How to read Vladimir Putin
Jennifer Ciotta and Daniel Wagner say that to accurately assess the actions of the Russian president in Ukraine, it is necessary to reflect on his upbringing as well as Russian history
Jennifer Ciotta and Daniel Wagner
It was the sinking of the Russian submarine the Kursk, in 2000, that first prompted Vladimir Putin to reveal critical elements of his personality to the world. Since then, the Western media have generally characterised him as a heartless bully bent on challenging the West. While various Western experts claim to have insight into Putin's thinking, in reality, few do. A big part of the reason is that so few view Putin through the prism of his upbringing, and Russian history, which is critical to getting Putin right.
By Western standards, he came from nothing. Excelling at judo presented Putin with his first opportunity to become something more than an average kid living in communal housing. During his martial arts training, he became more reactionary and disciplined. He calculated manoeuvres on the mat, waiting patiently to take an opponent down, which made his mind more focused and goal-oriented. Like so many Russians raised during the Soviet era, Putin was driven by opportunity, which is not the same as greed, but rather, a survival instinct.
As a child, Putin knew he wanted to be a KGB agent. He subsequently devoted 16 years of his life to being a Soviet spy, which allowed him to supplement his judo skills with calculation and precision. Putin equated being a KGB agent with a deep love for the Russian state, which is why he often refers to himself as "a servant of the state".
As he noted in his memoir First Person, Putin felt abandoned when the Berlin Wall fell in 1989 while he was stationed in Germany. It was a pivotal point in his life that proved instrumental in shaping his world view as president and prime minister.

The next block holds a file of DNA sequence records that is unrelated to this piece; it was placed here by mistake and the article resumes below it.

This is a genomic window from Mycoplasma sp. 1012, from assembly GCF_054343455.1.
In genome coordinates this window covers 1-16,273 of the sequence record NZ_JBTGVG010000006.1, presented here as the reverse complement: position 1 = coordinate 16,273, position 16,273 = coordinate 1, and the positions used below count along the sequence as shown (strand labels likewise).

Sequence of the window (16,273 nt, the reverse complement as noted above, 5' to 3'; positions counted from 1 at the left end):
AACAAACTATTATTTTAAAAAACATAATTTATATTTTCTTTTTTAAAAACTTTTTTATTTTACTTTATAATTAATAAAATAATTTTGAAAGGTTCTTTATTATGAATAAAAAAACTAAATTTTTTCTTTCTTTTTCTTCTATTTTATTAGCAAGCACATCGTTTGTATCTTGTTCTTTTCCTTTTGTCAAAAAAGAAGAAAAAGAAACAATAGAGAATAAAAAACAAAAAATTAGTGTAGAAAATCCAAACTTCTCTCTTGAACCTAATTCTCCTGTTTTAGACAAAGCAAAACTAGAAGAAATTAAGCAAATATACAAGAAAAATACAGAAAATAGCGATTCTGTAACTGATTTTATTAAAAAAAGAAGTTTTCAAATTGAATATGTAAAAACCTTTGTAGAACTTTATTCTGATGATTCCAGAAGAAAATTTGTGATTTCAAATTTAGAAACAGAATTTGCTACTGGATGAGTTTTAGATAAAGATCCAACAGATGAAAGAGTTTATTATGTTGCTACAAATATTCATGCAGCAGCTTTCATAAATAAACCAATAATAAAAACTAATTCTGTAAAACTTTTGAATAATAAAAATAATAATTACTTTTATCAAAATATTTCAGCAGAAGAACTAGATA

The memory of the shock at receiving no response from Moscow after the Berlin Wall fell, combined with his fear and shame following the break-up of his once-great nation, have pervaded his psyche and been instrumental in his desire to reconstruct a new, better Russia.
Putin is a statist who wants to safeguard a strong and great Russia. As such, his actions in Crimea should be no real surprise, particularly as most Russians view Crimea as historically part of Russia; they are simply taking back what was theirs until 1954 while preserving the ability to project Russian power.
Putin is being consistent with his training. His thought process is not driven by Western principles, but, rather, realpolitik. Putin carefully calculates the potential costs and benefits of his actions well before acting, and accurately assessed there would be few meaningful costs attributable to annexing Crimea.
Our best guess is that Putin is smart enough not to go any further in attempting to militarily manipulate the order of Russia's western flank. Given Nato's mutual defence pact, it is inconceivable that Putin would invade Estonia, Latvia or Lithuania, and he also knows that an invasion of Ukraine's eastern provinces would probably be met with a military response from Ukraine. For that reason, he will consolidate his gains in Crimea, satisfied with the knowledge that he got what was most important to him at relatively little cost, and that he exercised his plan with precision and bravado.
Jennifer Ciotta is author of the novel I Putin. Daniel Wagner is CEO of Country Risk Solutions and author of the book Managing Country Risk